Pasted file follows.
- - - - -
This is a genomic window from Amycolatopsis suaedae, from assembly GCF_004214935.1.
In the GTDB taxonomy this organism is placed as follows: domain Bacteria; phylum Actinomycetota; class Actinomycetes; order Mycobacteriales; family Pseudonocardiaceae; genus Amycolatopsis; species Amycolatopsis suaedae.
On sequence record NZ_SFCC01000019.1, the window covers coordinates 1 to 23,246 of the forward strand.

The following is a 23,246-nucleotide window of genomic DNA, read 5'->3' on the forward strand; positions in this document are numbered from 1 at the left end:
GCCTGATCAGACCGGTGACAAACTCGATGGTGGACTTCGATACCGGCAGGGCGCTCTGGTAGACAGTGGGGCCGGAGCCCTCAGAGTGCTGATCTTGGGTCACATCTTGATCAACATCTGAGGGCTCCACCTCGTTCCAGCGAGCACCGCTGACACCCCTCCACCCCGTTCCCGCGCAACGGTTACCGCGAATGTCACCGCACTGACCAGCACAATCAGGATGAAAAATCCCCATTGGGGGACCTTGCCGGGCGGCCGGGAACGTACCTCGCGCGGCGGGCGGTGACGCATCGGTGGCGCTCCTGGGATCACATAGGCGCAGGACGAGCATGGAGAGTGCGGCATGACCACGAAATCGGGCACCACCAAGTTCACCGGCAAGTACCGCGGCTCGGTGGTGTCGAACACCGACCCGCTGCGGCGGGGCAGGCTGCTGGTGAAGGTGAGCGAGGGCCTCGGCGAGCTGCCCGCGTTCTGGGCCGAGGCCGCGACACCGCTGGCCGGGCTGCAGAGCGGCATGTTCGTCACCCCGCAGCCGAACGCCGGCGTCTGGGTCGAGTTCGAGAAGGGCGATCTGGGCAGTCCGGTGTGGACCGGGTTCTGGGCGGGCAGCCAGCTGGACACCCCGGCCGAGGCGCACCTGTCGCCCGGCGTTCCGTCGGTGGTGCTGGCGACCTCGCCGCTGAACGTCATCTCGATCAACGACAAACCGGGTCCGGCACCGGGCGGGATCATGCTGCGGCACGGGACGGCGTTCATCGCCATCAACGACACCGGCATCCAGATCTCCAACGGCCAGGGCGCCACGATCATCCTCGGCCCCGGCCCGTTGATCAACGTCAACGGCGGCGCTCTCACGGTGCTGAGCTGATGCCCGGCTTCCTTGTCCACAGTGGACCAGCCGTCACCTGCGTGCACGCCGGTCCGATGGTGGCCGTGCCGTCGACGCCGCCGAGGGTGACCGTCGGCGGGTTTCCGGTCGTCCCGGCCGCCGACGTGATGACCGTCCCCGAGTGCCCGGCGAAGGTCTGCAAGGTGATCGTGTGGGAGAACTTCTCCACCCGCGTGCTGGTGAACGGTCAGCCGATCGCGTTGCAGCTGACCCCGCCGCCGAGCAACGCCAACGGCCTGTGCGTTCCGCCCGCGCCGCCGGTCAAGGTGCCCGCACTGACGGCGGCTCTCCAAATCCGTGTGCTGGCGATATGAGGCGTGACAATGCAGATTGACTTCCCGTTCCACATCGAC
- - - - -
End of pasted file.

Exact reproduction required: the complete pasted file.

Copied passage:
This is a genomic window from Amycolatopsis suaedae, from assembly GCF_004214935.1.
In the GTDB taxonomy this organism is placed as follows: domain Bacteria; phylum Actinomycetota; class Actinomycetes; order Mycobacteriales; family Pseudonocardiaceae; genus Amycolatopsis; species Amycolatopsis suaedae.
On sequence record NZ_SFCC01000019.1, the window covers coordinates 1 to 23,246 of the forward strand.

The following is a 23,246-nucleotide window of genomic DNA, read 5'->3' on the forward strand; positions in this document are numbered from 1 at the left end:
GCCTGATCAGACCGGTGACAAACTCGATGGTGGACTTCGATACCGGCAGGGCGCTCTGGTAGACAGTGGGGCCGGAGCCCTCAGAGTGCTGATCTTGGGTCACATCTTGATCAACATCTGAGGGCTCCACCTCGTTCCAGCGAGCACCGCTGACACCCCTCCACCCCGTTCCCGCGCAACGGTTACCGCGAATGTCACCGCACTGACCAGCACAATCAGGATGAAAAATCCCCATTGGGGGACCTTGCCGGGCGGCCGGGAACGTACCTCGCGCGGCGGGCGGTGACGCATCGGTGGCGCTCCTGGGATCACATAGGCGCAGGACGAGCATGGAGAGTGCGGCATGACCACGAAATCGGGCACCACCAAGTTCACCGGCAAGTACCGCGGCTCGGTGGTGTCGAACACCGACCCGCTGCGGCGGGGCAGGCTGCTGGTGAAGGTGAGCGAGGGCCTCGGCGAGCTGCCCGCGTTCTGGGCCGAGGCCGCGACACCGCTGGCCGGGCTGCAGAGCGGCATGTTCGTCACCCCGCAGCCGAACGCCGGCGTCTGGGTCGAGTTCGAGAAGGGCGATCTGGGCAGTCCGGTGTGGACCGGGTTCTGGGCGGGCAGCCAGCTGGACACCCCGGCCGAGGCGCACCTGTCGCCCGGCGTTCCGTCGGTGGTGCTGGCGACCTCGCCGCTGAACGTCATCTCGATCAACGACAAACCGGGTCCGGCACCGGGCGGGATCATGCTGCGGCACGGGACGGCGTTCATCGCCATCAACGACACCGGCATCCAGATCTCCAACGGCCAGGGCGCCACGATCATCCTCGGCCCCGGCCCGTTGATCAACGTCAACGGCGGCGCTCTCACGGTGCTGAGCTGATGCCCGGCTTCCTTGTCCACAGTGGACCAGCCGTCACCTGCGTGCACGCCGGTCCGATGGTGGCCGTGCCGTCGACGCCGCCGAGGGTGACCGTCGGCGGGTTTCCGGTCGTCCCGGCCGCCGACGTGATGACCGTCCCCGAGTGCCCGGCGAAGGTCTGCAAGGTGATCGTGTGGGAGAACTTCTCCACCCGCGTGCTGGTGAACGGTCAGCCGATCGCGTTGCAGCTGACCCCGCCGCCGAGCAACGCCAACGGCCTGTGCGTTCCGCCCGCGCCGCCGGTCAAGGTGCCCGCACTGACGGCGGCTCTCCAAATCCGTGTGCTGGCGATATGAGGCGTGACAATGCAGATTGACTTCCCGTTCCACATCGAC